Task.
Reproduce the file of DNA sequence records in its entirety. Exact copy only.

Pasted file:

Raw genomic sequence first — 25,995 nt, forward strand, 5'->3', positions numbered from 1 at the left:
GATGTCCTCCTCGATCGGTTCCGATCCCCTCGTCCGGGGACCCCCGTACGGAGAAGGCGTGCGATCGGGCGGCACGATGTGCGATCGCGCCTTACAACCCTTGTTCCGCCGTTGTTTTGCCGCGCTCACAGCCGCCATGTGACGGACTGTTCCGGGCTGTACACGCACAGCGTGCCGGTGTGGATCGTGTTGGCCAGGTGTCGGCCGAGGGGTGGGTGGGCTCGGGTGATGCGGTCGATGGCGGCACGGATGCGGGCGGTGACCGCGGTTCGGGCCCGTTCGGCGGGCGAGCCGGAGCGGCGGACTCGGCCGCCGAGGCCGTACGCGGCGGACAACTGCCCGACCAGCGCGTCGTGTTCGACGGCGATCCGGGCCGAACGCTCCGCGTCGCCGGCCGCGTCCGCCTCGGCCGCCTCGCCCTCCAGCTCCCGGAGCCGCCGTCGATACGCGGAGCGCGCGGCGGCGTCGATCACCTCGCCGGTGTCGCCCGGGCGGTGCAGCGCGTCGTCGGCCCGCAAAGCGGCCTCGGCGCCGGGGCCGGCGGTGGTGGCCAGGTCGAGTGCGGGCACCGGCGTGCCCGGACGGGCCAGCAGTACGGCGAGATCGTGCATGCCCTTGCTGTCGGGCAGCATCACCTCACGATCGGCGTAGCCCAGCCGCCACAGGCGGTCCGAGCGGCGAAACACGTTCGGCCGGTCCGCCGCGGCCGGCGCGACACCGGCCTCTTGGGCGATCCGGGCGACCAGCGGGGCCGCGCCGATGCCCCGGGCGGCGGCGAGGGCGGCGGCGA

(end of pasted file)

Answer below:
Raw genomic sequence first — 25,995 nt, forward strand, 5'->3', positions numbered from 1 at the left:
GATGTCCTCCTCGATCGGTTCCGATCCCCTCGTCCGGGGACCCCCGTACGGAGAAGGCGTGCGATCGGGCGGCACGATGTGCGATCGCGCCTTACAACCCTTGTTCCGCCGTTGTTTTGCCGCGCTCACAGCCGCCATGTGACGGACTGTTCCGGGCTGTACACGCACAGCGTGCCGGTGTGGATCGTGTTGGCCAGGTGTCGGCCGAGGGGTGGGTGGGCTCGGGTGATGCGGTCGATGGCGGCACGGATGCGGGCGGTGACCGCGGTTCGGGCCCGTTCGGCGGGCGAGCCGGAGCGGCGGACTCGGCCGCCGAGGCCGTACGCGGCGGACAACTGCCCGACCAGCGCGTCGTGTTCGACGGCGATCCGGGCCGAACGCTCCGCGTCGCCGGCCGCGTCCGCCTCGGCCGCCTCGCCCTCCAGCTCCCGGAGCCGCCGTCGATACGCGGAGCGCGCGGCGGCGTCGATCACCTCGCCGGTGTCGCCCGGGCGGTGCAGCGCGTCGTCGGCCCGCAAAGCGGCCTCGGCGCCGGGGCCGGCGGTGGTGGCCAGGTCGAGTGCGGGCACCGGCGTGCCCGGACGGGCCAGCAGTACGGCGAGATCGTGCATGCCCTTGCTGTCGGGCAGCATCACCTCACGATCGGCGTAGCCCAGCCGCCACAGGCGGTCCGAGCGGCGAAACACGTTCGGCCGGTCCGCCGCGGCCGGCGCGACACCGGCCTCTTGGGCGATCCGGGCGACCAGCGGGGCCGCGCCGATGCCCCGGGCGGCGGCGAGGGCGGCGGCGA